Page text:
The Supreme Court jumped right into the fire with the first case of its current term. The court’s justices should keep it simple in order to tamp down the flames.

Two cases, brought by gay and transgender plaintiffs, involve whether the 1964 Civil Rights Act’s employment discrimination protections apply to lesbian, gay, bisexual or transgender individuals.

The underlying irony is that the Justice Department brought the cases to the court originally on behalf of LGBT plaintiffs. Now, it is arguing that the matter should be left to Congress.

This is the first session of the court since the retirement of Justice Anthony Kennedy, who wrote all four majority gay-rights opinions, including the ruling that gay couples have a right to marry.

The job discrimination matter shouldn’t even be in the courts. Why would employers want to fire employees who can do their jobs?

The law does not require an employer to retain employees because they are male, female, Catholic or Asian if they are not doing their jobs. It simply says you can’t fire them for reasons of race, color, religion, sex, national origin, age, disability or medical history.

The question before the court is whether transgender, homosexual and bisexual employees should have the same protection under the law.

Justice Neil Gorsuch indicated that sexual orientation could be inferred from the words of the Civil Rights Act. Yet, he also worried that ruling as such might produce “massive social upheaval,” according to reports on the court proceedings in The New York Times.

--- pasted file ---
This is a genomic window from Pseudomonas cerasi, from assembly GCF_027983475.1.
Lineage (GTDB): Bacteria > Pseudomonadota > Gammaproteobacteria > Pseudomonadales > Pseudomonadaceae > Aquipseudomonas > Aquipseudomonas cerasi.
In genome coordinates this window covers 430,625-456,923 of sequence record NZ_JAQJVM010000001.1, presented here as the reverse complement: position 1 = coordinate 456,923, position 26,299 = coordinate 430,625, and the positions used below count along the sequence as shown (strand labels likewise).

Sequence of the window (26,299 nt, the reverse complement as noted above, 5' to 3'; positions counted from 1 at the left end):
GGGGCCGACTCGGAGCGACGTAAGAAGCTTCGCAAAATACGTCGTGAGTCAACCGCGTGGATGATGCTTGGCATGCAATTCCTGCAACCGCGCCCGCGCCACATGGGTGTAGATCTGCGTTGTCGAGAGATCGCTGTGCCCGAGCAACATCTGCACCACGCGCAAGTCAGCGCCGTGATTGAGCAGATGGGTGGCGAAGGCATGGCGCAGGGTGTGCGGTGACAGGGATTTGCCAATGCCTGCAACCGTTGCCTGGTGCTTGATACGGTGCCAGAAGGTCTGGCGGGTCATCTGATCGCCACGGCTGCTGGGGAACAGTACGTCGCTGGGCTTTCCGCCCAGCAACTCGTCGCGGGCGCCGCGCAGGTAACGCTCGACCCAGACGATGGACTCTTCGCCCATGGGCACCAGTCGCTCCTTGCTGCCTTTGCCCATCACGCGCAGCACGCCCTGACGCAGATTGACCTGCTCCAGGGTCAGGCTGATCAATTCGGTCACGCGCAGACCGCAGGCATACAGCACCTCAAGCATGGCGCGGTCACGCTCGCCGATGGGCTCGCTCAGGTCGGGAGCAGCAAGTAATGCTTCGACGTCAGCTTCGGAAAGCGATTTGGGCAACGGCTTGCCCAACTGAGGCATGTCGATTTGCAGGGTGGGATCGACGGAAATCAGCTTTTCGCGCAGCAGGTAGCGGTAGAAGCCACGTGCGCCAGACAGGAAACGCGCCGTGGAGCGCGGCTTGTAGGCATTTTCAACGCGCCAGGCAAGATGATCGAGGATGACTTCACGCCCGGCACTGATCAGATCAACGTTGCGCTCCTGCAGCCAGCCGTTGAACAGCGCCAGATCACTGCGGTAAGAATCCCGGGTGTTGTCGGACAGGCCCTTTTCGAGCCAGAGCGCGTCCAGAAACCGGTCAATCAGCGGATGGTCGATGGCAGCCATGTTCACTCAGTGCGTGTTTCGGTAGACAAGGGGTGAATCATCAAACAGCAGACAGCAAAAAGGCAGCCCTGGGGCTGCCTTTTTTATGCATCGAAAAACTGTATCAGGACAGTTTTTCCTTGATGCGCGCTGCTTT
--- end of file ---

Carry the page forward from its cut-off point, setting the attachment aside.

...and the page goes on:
Why should giving people protection from being fired produce anything other than a level employment field? Does Gorsuch really think Americans are pitchfork-wielding villagers, a la the movie “Shrek”?

The U.S. Constitution is clear that religion must remain separate from the law.

Science and society are more and more aware that gender is more fluid than once thought. Yes, accepting that fluidity and wanting to extend equal justice will require the court to interpret the meaning of “sex” in the law.

Younger generations have grown up in a world where sexual orientation and gender identity are assumed to be biology, not morality. The Supreme Court should assume the same things and protect everyone’s civil rights.

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